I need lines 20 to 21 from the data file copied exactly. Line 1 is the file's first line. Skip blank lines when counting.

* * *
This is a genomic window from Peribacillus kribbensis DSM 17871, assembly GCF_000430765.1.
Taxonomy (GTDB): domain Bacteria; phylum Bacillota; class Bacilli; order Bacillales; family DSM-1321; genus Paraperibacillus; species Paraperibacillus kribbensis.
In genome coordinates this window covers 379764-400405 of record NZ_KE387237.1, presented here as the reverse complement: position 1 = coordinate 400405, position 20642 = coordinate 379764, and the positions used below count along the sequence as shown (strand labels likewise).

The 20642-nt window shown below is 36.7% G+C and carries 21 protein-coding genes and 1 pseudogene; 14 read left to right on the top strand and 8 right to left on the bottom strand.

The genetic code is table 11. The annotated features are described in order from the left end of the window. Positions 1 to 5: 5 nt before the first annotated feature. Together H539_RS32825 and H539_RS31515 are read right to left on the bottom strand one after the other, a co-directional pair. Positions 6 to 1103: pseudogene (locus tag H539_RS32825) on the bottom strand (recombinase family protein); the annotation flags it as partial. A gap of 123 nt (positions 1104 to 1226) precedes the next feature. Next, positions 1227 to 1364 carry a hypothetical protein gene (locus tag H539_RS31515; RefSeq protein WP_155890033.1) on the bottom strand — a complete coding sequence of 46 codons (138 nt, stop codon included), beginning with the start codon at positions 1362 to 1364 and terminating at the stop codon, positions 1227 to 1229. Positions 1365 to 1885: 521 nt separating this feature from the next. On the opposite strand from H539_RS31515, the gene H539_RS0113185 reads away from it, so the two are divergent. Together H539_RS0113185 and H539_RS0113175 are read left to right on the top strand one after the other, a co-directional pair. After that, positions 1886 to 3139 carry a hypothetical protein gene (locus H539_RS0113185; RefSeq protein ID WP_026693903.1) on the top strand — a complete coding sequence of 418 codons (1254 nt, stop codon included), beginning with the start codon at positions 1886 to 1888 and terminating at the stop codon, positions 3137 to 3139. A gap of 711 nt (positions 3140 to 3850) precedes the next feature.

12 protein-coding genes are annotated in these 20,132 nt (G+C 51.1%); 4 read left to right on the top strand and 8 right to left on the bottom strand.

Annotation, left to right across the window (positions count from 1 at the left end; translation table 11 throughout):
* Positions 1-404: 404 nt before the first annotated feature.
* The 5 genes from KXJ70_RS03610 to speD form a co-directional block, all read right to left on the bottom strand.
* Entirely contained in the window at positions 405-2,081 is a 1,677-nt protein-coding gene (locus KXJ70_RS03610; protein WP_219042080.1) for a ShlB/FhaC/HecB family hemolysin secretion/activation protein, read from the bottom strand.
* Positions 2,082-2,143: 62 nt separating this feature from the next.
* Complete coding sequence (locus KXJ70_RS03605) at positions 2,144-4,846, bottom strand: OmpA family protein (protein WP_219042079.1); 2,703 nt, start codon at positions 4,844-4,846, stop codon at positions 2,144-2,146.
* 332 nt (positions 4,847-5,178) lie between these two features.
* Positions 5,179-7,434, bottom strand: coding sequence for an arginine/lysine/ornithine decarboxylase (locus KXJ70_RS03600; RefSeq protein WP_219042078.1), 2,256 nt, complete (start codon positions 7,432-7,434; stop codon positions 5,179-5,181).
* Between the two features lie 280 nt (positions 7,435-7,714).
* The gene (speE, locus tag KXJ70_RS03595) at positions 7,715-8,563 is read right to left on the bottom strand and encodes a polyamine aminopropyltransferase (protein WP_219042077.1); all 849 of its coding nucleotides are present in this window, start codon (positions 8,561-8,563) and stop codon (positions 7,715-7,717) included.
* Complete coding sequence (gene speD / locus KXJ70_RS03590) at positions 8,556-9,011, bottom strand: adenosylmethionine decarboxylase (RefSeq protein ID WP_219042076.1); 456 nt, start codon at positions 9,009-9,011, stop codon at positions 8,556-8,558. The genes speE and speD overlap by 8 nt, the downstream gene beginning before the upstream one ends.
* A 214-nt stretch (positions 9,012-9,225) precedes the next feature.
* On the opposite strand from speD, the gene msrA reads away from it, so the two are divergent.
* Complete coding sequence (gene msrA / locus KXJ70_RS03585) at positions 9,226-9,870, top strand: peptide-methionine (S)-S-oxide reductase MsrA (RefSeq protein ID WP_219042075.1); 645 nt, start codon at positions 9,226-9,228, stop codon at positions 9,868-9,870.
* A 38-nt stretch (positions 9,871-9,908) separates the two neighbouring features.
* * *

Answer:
* Complete coding sequence (gene msrA / locus KXJ70_RS03585) at positions 9,226-9,870, top strand: peptide-methionine (S)-S-oxide reductase MsrA (RefSeq protein ID WP_219042075.1); 645 nt, start codon at positions 9,226-9,228, stop codon at positions 9,868-9,870.
* A 38-nt stretch (positions 9,871-9,908) separates the two neighbouring features.